hang the comedian


-- चार हजार दो सौ चौबीस --

Life has been pretty uneventful in the 23.5 hours since I last posted a Daily Lunch Update (DLU™). I finished out my work day, I walked home, I made myself a Boca "veggie chik patty" sandwich with veggie ham and cheddar cheese -- basically a veggie chicken cordon blue sandwich -- for dinner, I watched the season finale of season 2 of Lady Dynamite, a Netflix show I can't imagine anyone I know besides myself truly enjoying. I mean, I only know about Maria Bamford because of Gabriel telling me how great her singular brand of standup is, but that show is manic bordering on shrill, and although it's widely credited for destigmatizing mental illness, it's . . . well, in my case, it was literally an acquired taste. I tried season 1 and gave up on it after a few episodes, only returning to give it another chance many months later, and somehow then managed to enjoy it. I don't think season 2 was quite as good but it was still watching. I can't fathom anyone I would recommend it to. Laney comes closest, and even when I spoke about it to her it was fairly tentative. The pugs that talk in a Werner Herzog-like German accent would at least be a selling poing for dog lovers, I think.

Then I watched the fourth episode of season four of Black Mirror, the romantic comedy-esque "Hang the DJ," and it was surprisingly delightful -- a welcome break from the bleakness of the episodes that preceded it. It has some clear parallels to season 3's fantastic "San Junipero" episode, and isn't quite as good as that one, but in my opinion is the best of this season thus far. I actually opted not to watch the next episode last night and save it for later because I didn't want to spoil the sweetness of "Hang the DJ."

-- चार हजार दो सौ चौबीस --


-- चार हजार दो सौ चौबीस --

So, I decided to watch some comedy instead, and went for the first hour of the new Netflix comedy special by Dave Chapelle. People have been posting all over my Twitter feed something offensive he said about the women victims in the "#metoo" movement -- basically characterizing the women as weak -- in the special, with some people responding that it was taken "wildly out of context." Reading the excerpt myself, I couldn't imagine how it would be made any better in context, but I also thought it only fair to give Chapelle the benefit of the doubt. He's a talented comic and humor has gray areas.

Just like the special he did last year, it's two separate hours, two different sets, presented like a miniseries of two episodes. They are even in different venues. As it happens, apparently the offending comments were made in the second set, and I haven't watched that one yet; I didn't have the time last night and I may give it a look tonight. I must say, though, that watching the first set, I laughed a lot. And in that set, he addressed the pushback he received after insensitive comments made about transgender people in last year's special. The stuff he said last year was indeed almost pointedly out of touch, a guy clearly in need of education, his dressing it all up in "comedy" notwithstanding -- it was the one part of last year's special that gave me pause. And talking about it this year, just as in the case last year, he gets a little too close to "Oppression Olympics" by positing that the black community has it harder than the trans community. I even thought last year about how this guy doesn't have a clue -- did he miss the train on intersectionality during all those years of seclusion? I guess he did, because it's particularly relevant that trans people of color are by far the most endangered in American culture.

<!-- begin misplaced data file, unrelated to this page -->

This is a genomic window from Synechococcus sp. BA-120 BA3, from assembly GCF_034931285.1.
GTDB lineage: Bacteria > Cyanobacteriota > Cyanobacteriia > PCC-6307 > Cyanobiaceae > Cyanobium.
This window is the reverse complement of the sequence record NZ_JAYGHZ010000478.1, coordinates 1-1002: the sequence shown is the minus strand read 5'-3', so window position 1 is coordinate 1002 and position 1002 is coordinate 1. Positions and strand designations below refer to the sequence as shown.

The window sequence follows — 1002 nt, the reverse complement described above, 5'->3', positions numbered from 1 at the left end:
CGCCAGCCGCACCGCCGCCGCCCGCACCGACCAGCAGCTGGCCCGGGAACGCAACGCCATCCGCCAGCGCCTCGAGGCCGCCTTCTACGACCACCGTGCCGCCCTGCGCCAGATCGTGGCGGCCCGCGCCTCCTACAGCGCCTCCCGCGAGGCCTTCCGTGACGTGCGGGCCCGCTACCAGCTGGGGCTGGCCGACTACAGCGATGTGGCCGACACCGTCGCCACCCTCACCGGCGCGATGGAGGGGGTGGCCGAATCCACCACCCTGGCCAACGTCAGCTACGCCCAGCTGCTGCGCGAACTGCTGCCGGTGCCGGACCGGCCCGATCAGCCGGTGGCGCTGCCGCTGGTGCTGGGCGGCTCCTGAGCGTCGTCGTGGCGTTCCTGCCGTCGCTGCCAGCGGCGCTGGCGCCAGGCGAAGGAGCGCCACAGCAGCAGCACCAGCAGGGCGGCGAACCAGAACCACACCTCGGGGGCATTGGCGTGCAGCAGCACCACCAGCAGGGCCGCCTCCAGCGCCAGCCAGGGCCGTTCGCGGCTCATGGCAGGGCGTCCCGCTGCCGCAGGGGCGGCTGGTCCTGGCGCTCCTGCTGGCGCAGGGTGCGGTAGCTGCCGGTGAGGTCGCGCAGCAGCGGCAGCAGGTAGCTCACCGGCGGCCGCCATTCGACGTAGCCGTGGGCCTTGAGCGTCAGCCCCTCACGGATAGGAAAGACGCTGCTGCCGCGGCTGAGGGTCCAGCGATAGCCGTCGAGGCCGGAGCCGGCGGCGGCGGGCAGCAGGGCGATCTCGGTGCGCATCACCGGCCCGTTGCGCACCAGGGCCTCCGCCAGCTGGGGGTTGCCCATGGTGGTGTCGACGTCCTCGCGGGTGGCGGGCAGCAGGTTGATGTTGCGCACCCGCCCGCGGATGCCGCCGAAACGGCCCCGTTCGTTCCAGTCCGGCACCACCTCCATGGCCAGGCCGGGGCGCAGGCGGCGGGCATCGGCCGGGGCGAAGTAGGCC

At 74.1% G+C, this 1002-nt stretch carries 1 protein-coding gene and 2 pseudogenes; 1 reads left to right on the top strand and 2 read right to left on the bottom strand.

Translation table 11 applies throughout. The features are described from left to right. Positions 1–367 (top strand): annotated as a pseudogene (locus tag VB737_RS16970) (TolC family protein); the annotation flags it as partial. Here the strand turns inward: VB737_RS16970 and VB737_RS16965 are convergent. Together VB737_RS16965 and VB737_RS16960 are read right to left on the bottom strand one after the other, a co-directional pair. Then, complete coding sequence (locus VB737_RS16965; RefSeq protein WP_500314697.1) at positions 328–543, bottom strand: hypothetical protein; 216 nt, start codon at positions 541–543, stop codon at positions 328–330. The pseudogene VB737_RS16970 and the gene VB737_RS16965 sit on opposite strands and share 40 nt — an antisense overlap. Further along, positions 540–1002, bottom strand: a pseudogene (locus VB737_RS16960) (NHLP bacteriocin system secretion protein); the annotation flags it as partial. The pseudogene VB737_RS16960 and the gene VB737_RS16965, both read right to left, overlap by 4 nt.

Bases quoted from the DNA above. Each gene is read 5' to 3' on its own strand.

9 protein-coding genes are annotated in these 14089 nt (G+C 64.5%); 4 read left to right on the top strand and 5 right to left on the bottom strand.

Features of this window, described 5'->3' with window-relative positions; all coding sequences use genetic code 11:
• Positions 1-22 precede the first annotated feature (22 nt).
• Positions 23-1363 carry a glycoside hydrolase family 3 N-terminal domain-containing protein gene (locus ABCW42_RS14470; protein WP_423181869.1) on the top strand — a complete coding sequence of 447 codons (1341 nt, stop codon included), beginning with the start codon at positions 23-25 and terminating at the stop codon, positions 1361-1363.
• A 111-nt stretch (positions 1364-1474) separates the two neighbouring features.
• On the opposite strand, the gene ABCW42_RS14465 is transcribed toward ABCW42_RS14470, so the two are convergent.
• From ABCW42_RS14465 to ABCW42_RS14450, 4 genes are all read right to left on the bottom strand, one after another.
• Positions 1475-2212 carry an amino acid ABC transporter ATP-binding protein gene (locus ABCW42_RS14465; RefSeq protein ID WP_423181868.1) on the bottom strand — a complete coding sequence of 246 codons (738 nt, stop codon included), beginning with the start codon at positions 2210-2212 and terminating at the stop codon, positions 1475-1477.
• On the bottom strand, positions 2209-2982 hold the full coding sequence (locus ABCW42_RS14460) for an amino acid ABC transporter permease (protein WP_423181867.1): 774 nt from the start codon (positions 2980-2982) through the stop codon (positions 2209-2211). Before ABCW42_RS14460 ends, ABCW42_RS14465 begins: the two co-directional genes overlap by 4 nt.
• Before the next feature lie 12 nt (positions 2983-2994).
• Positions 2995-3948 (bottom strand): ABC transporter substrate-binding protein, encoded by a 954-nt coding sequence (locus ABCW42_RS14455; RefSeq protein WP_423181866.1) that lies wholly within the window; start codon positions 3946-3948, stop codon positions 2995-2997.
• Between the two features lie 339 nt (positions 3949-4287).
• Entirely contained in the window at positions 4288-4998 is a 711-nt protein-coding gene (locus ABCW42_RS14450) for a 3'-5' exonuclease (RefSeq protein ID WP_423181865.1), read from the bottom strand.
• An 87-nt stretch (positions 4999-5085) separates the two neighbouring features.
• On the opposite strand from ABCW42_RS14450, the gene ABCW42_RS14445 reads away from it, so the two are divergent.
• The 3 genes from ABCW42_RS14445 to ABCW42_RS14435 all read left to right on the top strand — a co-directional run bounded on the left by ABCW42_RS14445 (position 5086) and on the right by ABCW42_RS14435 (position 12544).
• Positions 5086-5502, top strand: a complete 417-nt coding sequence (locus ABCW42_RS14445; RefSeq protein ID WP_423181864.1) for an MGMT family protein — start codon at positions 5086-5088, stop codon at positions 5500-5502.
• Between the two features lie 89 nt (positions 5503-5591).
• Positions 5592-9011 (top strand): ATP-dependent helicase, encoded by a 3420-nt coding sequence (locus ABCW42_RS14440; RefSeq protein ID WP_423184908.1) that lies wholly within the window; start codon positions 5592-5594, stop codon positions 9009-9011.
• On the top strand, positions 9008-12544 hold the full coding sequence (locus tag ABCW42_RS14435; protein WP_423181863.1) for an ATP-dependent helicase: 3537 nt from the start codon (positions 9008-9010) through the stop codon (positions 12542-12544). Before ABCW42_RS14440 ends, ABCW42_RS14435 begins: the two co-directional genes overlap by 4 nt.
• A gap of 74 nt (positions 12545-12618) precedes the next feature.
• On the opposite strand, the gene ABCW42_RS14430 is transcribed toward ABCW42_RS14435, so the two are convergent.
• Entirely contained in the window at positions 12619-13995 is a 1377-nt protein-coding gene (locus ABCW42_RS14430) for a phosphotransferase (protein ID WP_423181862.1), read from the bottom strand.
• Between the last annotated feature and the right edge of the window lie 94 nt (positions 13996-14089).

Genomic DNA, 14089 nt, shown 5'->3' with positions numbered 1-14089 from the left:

All that said, in spite of his clear level of ignorance on this issue, I will defend him thusly: nothing he said about trans people came from a place of contempt. A certain level of disregard, maybe. But insisting people should have a sense of humor is a fair point, and intention always matters. He makes a point of making it clear that he may not understand trans people's choices or experiences but they still deserve to be defended. I didn't laugh as hard at the section of the show when he talked about this, but I did still laugh some -- the whole show was expertly constructed, because, as I said, this guy is a very talented comedian.

All of this is in regards to the first set, though. We'll see how I feel about what he says about women who are victims of sexual harassment in the second set -- whether the comments I saw were truly taken "wildly out of context" or not.

By the time that hour ended, and I had spent pretty much the entire evening looking at my TV set, it was time to get ready for bed. Shobhit got home from work in the middle of my taking out my contacts, so at least I saw him briefly before going to bed, which I hadn't the night before. (This is mostly because this time he got off at 9:30 instead of at 9:45 -- tonight it's back to 9:45 again.)

Oh, and I did have another quarter of the pot brownie. The effects were essentially the same, although slightly milder than they had been the night before -- and even that had been mild. Shobhit decided to have a quarter himself after he got home, and when he briefly woke me up when he came to bed he said he could feel it. I haven't decided if I'll have the last quarter of that brownie (there's one more CBD brownie in the jumble of edibles with which I stuffed Shobhit's stocking) tonight; I've decided to take myself to a movie directly after work first. It's highly unusual for me to get four days into a new year before going to see a movie. I don't expect The Greatest Showman to be even close to great, but I figure it'll entertain me for an hour and forty-five minutes.

-- चार हजार दो सौ चौबीस --


[posted 12:18 pm]